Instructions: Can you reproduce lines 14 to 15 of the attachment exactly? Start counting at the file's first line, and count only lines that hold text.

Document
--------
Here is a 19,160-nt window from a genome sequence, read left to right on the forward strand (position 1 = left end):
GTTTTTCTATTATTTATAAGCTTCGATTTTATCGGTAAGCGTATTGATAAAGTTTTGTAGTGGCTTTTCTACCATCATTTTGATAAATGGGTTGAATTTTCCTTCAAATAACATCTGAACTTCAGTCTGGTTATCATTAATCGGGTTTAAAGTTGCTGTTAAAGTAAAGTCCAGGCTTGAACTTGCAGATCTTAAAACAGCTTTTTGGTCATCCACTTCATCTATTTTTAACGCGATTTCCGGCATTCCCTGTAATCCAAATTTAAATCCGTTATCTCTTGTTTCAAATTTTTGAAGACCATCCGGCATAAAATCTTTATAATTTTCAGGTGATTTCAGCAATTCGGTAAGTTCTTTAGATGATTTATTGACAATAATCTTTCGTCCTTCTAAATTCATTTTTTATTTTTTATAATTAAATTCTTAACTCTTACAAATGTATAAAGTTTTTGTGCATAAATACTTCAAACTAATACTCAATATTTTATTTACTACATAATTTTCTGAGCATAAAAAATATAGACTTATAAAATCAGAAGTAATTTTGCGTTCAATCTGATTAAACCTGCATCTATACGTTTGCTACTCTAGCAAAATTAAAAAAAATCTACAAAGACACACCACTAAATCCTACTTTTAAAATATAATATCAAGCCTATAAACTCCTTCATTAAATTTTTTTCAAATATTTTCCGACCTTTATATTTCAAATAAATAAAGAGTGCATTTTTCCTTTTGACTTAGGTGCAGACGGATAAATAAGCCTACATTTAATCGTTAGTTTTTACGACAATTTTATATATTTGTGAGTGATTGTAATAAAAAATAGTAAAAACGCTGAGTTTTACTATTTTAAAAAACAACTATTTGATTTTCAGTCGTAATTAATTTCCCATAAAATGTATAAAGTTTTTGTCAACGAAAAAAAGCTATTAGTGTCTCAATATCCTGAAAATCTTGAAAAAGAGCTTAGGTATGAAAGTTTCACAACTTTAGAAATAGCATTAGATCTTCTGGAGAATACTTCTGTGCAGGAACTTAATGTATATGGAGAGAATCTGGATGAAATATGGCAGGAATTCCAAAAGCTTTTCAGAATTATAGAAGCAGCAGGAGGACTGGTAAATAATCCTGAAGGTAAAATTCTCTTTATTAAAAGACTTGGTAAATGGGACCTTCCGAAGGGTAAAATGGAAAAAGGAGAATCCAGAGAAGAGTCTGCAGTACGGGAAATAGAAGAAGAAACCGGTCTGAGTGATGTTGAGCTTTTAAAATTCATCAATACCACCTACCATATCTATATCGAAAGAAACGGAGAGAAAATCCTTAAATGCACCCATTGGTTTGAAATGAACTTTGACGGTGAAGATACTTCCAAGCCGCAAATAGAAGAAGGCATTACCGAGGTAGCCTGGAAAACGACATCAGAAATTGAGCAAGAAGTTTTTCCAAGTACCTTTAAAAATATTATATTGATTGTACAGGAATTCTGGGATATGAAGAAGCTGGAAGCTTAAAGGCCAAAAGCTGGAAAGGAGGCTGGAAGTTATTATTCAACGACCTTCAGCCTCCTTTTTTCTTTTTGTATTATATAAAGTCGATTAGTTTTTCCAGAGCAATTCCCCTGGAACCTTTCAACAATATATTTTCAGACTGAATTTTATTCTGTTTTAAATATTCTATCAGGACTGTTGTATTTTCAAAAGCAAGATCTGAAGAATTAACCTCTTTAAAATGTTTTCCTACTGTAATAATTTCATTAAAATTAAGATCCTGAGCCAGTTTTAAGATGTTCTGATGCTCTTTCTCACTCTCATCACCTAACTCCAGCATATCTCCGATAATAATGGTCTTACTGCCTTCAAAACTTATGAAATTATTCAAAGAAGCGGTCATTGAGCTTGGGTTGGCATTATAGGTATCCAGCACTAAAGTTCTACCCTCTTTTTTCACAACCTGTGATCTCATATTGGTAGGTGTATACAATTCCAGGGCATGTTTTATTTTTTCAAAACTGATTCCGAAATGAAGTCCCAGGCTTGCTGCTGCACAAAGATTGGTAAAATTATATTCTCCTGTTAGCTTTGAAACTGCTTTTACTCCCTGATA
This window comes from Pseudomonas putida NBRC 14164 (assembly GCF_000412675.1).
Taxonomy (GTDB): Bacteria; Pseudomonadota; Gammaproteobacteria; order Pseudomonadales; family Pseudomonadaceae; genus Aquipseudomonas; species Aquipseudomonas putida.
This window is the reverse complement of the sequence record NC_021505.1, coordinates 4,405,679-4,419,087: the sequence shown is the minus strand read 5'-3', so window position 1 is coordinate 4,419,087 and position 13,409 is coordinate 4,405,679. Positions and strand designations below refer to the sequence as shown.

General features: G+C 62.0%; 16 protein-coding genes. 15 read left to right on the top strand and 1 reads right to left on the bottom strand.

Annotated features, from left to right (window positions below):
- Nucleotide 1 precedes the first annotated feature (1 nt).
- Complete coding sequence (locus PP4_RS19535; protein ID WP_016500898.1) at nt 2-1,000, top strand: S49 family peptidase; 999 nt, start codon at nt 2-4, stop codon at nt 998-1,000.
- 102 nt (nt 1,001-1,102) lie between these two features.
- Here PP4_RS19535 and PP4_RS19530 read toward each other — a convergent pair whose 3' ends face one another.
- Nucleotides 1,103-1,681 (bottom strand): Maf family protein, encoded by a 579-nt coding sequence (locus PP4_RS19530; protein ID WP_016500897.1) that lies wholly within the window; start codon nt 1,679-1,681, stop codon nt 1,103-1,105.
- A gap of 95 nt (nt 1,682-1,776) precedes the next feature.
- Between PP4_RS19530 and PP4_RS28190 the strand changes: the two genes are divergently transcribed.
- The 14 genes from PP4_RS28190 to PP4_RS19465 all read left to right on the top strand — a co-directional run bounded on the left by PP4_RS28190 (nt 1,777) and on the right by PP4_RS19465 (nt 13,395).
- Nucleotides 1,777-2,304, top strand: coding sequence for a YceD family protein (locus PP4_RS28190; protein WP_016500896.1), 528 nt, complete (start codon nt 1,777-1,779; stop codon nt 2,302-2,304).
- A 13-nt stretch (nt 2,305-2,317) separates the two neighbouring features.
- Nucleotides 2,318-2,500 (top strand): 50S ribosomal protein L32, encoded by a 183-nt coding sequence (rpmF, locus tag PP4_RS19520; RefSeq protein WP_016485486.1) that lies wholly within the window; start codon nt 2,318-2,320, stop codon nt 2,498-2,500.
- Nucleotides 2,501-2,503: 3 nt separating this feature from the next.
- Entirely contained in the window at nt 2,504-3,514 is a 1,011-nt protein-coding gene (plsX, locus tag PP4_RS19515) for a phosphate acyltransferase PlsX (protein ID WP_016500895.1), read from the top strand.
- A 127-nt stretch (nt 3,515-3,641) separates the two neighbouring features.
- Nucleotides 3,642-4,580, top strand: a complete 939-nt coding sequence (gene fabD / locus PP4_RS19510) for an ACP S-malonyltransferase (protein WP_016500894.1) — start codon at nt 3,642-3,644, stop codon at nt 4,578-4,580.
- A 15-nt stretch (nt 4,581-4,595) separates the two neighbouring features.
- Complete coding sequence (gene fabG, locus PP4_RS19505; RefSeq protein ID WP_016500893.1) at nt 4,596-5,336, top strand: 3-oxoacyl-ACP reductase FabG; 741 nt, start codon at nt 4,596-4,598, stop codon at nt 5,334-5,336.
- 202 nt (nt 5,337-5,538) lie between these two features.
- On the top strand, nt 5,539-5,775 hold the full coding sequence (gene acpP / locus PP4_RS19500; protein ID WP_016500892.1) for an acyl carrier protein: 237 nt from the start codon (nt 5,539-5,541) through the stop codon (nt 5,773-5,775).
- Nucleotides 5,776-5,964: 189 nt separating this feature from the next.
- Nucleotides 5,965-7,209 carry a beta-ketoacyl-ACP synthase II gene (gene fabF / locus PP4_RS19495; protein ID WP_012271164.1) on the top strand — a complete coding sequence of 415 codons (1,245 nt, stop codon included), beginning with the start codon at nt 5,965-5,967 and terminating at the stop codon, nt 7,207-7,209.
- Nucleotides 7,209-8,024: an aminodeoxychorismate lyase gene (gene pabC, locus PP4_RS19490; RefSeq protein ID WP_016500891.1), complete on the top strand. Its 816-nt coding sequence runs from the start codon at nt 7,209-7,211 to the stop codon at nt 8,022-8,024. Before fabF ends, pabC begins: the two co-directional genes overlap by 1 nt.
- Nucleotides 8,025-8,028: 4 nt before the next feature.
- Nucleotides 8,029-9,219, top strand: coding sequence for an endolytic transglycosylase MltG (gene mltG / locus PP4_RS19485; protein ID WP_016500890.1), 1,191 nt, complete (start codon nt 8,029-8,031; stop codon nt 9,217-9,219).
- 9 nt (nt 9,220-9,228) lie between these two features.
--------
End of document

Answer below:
- Between PP4_RS19530 and PP4_RS28190 the strand changes: the two genes are divergently transcribed.
- The 14 genes from PP4_RS28190 to PP4_RS19465 all read left to right on the top strand — a co-directional run bounded on the left by PP4_RS28190 (nt 1,777) and on the right by PP4_RS19465 (nt 13,395).